4. Maternal Obesity in Sheep Increases Fatty Acid Synthesis, Upregulates Nutrient Transporters, and Increases Adiposity in Adult Male Offspring after a Feeding Challenge

    PubMed Central

    Long, Nathan M.; Rule, Daniel C.; Tuersunjiang, Nuermaimaiti; Nathanielsz, Peter W.; Ford, Stephen P.

    2015-01-01

    Maternal obesity in women is increasing worldwide. The objective of this study was to evaluate differences in adipose tissue metabolism and function in adult male offspring from obese and control fed mothers subjected to an ad libitum feeding challenge. We developed a model in which obese ewes were fed 150% of feed provided for controls from 60 days before mating to term. All ewes were fed to requirements during lactation. After weaning, F1 male offspring were fed only to maintenance requirements until adulthood (control = 7, obese = 6), when they were fed ad libitum for 12 weeks with intake monitored. At the end of the feeding challenge offspring were given an intravenous glucose tolerance test (IVGTT), necropsied, and adipose tissue collected. During the feeding trial F1obese males consumed more (P < 0.01), gained more weight (P < 0.01) and became heavier (P < 0.05) than F1control males. During IVGTT, Obese F1 offspring were hyperglycemic and hypoinsulinemic (P < 0.01) compared to F1 control F1. At necropsy perirenal and omental adipose depots weights were 47% and 58% greater respectively and subcutaneous fat thickness 41% greater in F1obese vs F1control males (P < 0.05). Adipocyte diameters were greater (P ≤ 0.04) in perirenal, omental and subcutaneous adipose depots in F1obese males (11, 8 and 7% increase vs. control, respectively). When adipose tissue was incubated for 2 hrs with C-14 labeled acetate, subcutaneous, perirenal, and omental adipose tissue of F1 obese males exhibited greater incorporation (290, 83, and 90% increase vs. control, respectively P < 0.05) of acetate into lipids. Expression of fatty acid transporting, binding, and syntheses mRNA and protein was increased (P < 0.05) compared to F1 control offspring. Maternal obesity increased appetite and adiposity associated with increased adipocyte diameters and increased fatty acid synthesis in over-nourished adult male offspring. PMID:25875659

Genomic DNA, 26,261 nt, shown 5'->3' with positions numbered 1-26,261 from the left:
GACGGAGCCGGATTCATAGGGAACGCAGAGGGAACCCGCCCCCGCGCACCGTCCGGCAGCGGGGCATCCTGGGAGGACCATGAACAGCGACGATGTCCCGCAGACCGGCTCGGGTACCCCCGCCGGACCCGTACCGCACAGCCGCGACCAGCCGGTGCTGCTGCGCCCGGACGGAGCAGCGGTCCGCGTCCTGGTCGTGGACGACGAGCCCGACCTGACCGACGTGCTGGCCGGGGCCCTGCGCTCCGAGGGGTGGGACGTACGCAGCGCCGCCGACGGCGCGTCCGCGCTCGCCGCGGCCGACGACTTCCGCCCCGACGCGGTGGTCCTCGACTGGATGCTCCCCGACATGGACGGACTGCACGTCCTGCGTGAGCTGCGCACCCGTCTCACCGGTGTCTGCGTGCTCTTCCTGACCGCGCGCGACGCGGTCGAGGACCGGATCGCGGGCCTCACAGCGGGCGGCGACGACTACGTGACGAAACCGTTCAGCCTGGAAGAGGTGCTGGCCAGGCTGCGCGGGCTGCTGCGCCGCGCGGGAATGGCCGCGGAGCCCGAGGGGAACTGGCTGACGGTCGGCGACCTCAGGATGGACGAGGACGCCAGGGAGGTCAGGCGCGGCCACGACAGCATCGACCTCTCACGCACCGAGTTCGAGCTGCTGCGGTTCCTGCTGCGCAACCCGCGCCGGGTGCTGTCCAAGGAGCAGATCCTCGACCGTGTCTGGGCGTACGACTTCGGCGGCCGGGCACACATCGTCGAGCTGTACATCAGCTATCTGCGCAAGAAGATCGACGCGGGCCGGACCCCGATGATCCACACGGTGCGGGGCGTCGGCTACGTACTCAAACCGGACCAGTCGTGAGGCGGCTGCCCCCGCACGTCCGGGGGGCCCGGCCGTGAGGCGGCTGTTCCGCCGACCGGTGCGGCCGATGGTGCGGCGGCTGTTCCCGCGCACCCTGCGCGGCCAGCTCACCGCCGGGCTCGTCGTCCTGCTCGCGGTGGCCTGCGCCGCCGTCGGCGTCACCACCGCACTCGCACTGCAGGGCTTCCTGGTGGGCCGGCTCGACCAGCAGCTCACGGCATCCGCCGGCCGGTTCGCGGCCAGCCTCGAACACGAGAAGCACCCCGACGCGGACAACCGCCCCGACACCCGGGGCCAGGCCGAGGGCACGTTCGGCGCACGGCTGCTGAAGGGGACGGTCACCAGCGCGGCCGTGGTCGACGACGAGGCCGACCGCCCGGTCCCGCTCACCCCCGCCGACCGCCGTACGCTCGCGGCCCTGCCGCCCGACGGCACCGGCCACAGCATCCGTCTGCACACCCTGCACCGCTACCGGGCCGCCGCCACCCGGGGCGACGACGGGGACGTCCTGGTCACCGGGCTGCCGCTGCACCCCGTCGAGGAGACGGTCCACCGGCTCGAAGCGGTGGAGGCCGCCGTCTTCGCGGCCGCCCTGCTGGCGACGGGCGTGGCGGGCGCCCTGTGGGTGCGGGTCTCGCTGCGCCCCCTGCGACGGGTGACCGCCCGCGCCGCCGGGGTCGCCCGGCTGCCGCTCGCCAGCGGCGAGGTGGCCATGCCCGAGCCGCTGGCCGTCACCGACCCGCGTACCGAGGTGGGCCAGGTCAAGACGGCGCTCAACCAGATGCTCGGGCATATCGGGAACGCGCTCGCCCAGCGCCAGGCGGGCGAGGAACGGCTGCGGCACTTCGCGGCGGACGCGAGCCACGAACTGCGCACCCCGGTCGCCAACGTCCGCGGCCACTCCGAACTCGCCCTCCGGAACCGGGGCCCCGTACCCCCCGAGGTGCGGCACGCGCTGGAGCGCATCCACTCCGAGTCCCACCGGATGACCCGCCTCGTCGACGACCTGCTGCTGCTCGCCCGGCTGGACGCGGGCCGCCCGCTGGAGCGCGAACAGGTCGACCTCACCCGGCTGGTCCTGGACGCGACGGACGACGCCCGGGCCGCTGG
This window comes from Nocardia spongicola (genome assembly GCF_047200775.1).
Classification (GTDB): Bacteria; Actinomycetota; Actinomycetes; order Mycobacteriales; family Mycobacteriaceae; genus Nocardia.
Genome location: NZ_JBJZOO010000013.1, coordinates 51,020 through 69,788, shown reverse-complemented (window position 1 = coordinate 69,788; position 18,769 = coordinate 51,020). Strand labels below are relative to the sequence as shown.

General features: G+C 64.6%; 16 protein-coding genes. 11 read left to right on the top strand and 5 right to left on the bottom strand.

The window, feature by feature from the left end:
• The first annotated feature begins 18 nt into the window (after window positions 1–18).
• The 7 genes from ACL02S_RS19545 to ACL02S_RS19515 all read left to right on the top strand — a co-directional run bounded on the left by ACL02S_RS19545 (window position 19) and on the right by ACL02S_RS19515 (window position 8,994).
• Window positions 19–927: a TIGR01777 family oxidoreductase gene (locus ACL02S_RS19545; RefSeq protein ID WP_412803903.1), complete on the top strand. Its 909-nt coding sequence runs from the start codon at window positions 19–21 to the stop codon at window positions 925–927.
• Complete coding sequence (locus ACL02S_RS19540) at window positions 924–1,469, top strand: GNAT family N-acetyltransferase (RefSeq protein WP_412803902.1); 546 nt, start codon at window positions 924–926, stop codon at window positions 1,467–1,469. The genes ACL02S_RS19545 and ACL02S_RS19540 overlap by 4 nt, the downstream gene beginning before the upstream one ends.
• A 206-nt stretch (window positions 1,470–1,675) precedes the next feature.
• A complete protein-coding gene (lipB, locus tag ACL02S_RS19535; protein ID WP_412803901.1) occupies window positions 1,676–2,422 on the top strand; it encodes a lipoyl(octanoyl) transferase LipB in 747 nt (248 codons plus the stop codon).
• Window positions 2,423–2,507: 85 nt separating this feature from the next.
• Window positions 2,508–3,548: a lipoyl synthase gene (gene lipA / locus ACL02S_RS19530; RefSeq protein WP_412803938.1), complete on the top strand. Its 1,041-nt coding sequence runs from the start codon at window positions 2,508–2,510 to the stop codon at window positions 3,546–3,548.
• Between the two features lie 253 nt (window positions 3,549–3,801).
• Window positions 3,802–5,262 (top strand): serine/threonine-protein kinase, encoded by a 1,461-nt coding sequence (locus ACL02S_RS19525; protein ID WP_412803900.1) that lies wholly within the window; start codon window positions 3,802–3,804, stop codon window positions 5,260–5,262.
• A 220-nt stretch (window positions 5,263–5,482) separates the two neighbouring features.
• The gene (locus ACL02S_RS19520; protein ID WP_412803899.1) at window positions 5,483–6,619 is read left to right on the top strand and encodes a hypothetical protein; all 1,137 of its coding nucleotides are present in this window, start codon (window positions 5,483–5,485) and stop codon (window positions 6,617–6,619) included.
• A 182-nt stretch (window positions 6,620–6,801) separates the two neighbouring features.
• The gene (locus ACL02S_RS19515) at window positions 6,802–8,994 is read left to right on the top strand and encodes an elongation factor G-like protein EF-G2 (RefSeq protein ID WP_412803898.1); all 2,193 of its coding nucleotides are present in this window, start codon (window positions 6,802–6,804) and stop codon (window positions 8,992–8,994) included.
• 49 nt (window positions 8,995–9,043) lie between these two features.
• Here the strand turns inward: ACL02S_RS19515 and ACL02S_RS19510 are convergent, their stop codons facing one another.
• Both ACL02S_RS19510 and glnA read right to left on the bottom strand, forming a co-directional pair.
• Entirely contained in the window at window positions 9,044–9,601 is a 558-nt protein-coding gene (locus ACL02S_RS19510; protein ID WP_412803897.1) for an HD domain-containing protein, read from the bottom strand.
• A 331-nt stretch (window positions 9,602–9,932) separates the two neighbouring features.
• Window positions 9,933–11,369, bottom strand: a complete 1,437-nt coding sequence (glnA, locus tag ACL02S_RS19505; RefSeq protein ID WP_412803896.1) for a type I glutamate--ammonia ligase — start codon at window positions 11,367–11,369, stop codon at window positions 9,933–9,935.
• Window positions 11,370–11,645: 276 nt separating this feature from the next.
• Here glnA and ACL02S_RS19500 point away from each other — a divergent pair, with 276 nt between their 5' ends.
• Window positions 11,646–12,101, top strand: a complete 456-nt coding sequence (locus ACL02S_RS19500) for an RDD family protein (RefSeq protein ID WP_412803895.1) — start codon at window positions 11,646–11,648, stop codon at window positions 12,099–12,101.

5. Prenatal alcohol exposure and adolescent stress increase sensitivity to stress and gonadal hormone influences on cognition in adult female rats.

    PubMed

    Comeau, Wendy L; Lee, Kristen; Anderson, Katie; Weinberg, Joanne

    2015-09-01